Definition of Disability: Federal laws define a person with a disability as
"Any person who has a physical or mental impairment that substantially limits
one or more major life activities; has a record of such impairment; or is regarded
as having such an impairment."
general, a physical or mental impairment includes hearing, mobility and visual
impairments, chronic alcoholism, chronic mental illness, AIDS, AIDS Related Complex,
and mental retardation that substantially limits one or more major life activities.
Major life activities include walking, talking, hearing, seeing, breathing, learning,
performing manual tasks, and caring for oneself.
Rights in Private and Public Housing: Regardless of whether you live in private
or public housing, Federal laws provide the following rights to persons with disabilities:
discrimination against persons with disabilities. It is unlawful for a housing
provider to refuse to rent or sell to a person simply because of a disability.
A housing provider may not impose different application or qualification criteria,
rental fees or sales prices, and rental or sales terms or conditions than those
required of or provided to persons who are not disabled.
housing provider may not refuse to rent to an otherwise qualified individual with
a mental disability because s/he is uncomfortable with the individual's disability.
Such an act would violate the Fair Housing Act because it denies a person housing
solely on the basis of their disability.
Requires housing providers to make reasonable accommodations for persons with
disabilities. A reasonable accommodation is a change in rules, policies, practices,
or services so that a person with a disability will have an equal opportunity
to use and enjoy a dwelling unit or common space. A housing provider should do
everything s/he can to assist, but s/he is not required to make changes that would
fundamentally alter the program or create an undue financial and administrative
burden. Reasonable accommodations may be necessary at all stages of the housing
process, including application, tenancy, or to prevent eviction.
A housing provider would make a reasonable accommodation for a tenant with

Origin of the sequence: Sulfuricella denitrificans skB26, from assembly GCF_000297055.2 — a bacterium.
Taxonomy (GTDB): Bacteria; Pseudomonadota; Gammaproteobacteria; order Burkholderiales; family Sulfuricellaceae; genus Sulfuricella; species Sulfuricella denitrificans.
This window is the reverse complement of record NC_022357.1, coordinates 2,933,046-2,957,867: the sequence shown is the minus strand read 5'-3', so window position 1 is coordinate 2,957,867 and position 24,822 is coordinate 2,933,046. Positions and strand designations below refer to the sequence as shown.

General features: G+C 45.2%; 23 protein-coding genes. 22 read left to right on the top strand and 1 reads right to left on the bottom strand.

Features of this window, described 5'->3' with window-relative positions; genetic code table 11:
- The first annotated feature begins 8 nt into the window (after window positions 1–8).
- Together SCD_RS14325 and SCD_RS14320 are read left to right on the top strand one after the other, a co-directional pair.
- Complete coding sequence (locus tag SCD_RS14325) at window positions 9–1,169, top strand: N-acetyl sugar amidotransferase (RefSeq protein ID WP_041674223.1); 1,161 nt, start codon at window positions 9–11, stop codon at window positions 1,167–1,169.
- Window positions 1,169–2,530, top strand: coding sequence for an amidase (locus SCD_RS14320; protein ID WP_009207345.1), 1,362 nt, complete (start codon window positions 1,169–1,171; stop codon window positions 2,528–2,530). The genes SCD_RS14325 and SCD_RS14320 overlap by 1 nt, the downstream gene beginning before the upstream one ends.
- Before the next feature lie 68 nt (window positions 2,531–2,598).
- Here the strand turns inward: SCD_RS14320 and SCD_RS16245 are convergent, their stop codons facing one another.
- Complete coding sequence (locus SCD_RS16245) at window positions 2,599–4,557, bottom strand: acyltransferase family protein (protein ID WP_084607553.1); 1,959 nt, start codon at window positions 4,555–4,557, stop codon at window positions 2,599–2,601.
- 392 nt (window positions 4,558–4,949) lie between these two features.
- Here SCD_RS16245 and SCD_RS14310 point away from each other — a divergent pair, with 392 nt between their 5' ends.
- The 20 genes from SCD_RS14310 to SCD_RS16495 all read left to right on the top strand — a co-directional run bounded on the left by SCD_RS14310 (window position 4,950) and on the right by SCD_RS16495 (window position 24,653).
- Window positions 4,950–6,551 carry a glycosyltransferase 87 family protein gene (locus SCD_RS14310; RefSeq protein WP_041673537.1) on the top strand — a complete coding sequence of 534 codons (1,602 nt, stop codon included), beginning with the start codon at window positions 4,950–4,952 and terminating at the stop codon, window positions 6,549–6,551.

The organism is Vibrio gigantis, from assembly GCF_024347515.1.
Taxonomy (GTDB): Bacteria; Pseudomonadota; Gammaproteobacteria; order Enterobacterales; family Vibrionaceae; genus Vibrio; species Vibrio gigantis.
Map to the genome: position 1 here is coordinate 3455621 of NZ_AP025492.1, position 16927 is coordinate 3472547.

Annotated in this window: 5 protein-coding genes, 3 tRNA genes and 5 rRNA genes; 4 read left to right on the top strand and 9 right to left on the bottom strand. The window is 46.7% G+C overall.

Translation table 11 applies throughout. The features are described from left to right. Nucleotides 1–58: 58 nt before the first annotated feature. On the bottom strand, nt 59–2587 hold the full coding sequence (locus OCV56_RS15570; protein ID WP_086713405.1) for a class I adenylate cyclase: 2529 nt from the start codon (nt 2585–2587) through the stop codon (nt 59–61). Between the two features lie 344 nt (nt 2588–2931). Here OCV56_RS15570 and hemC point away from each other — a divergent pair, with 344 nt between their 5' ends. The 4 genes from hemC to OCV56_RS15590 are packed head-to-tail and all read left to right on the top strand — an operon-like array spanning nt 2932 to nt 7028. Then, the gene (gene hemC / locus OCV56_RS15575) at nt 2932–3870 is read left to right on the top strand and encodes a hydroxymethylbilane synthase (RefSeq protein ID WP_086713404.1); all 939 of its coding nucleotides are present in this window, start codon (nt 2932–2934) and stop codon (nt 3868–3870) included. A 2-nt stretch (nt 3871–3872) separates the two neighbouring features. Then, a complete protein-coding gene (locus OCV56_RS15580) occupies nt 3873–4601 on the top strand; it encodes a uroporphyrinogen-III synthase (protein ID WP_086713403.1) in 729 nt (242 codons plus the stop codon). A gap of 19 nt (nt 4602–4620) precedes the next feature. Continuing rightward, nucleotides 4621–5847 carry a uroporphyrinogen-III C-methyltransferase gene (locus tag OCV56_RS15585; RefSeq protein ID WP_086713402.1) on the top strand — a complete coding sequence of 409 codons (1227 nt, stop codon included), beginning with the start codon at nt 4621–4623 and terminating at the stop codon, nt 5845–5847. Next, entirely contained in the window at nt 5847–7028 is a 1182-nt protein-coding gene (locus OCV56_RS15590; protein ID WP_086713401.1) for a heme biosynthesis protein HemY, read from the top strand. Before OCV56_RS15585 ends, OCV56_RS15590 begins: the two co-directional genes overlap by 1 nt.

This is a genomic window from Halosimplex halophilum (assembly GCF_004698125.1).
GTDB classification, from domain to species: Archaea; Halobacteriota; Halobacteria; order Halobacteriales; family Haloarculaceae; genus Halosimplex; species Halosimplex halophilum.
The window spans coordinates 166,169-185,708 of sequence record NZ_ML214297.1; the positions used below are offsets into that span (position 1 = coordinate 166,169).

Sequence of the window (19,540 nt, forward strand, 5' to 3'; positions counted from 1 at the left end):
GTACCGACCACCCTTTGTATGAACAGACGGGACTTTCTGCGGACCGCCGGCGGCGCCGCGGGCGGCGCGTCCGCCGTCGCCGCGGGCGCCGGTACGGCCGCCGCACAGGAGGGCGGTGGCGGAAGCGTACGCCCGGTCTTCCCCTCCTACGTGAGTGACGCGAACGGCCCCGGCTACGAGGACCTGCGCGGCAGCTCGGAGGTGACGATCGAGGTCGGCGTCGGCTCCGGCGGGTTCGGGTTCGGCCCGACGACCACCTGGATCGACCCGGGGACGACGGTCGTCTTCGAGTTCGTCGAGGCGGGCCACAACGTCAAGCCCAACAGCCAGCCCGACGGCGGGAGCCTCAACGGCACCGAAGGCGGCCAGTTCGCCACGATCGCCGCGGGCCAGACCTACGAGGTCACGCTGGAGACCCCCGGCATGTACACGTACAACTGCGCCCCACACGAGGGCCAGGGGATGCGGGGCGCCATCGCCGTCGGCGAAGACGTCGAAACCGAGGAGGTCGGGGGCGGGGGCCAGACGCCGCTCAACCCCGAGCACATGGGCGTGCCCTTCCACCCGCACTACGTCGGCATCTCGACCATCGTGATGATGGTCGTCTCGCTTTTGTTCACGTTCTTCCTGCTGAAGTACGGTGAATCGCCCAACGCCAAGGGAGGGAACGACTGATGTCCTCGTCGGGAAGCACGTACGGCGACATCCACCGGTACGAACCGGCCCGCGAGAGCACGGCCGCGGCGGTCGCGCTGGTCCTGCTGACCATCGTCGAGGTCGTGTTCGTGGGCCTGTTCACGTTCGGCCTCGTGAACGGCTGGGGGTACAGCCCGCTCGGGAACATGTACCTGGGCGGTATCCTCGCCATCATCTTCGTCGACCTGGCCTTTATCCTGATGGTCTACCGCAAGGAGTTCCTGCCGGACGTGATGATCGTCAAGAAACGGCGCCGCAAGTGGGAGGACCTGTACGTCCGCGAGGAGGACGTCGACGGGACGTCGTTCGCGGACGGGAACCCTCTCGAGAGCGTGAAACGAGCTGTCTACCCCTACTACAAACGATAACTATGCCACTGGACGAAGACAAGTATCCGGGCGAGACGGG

mobility impairment by fulfilling the tenant's request for a reserved parking
space in front of the entrance to their unit, even though all parking is unreserved.
housing providers to allow persons with disabilities to make reasonable modifications.
A reasonable modification is a structural modification that is made to allow persons
with disabilities the full enjoyment of the housing and related facilities.
Examples of a reasonable modification would include allowing a person with
a disability to: install a ramp into a building, lower the entry threshold
of a unit, or install grab bars in a bathroom.
modifications are usually made at the resident's expense. However, there are resources
available for helping fund
building modifications. Additionally, if you live in Federally assisted housing
the housing provider may be required to pay for the modification if it does not
amount to an undue financial and administrative burden. For more information,
see the Reasonable Accommodations
section of the Section 504 Frequently Asked Questions page.
Requires that new covered multifamily housing be designed and constructed to
be accessible. In covered multifamily housing consisting of 4 or more units
with an elevator built for first occupancy after March 13, 1991, all units must
comply with the following seven design and construction requirements of the Fair
Entrance on an Accessible Route
Accessible Public and Common-Use Areas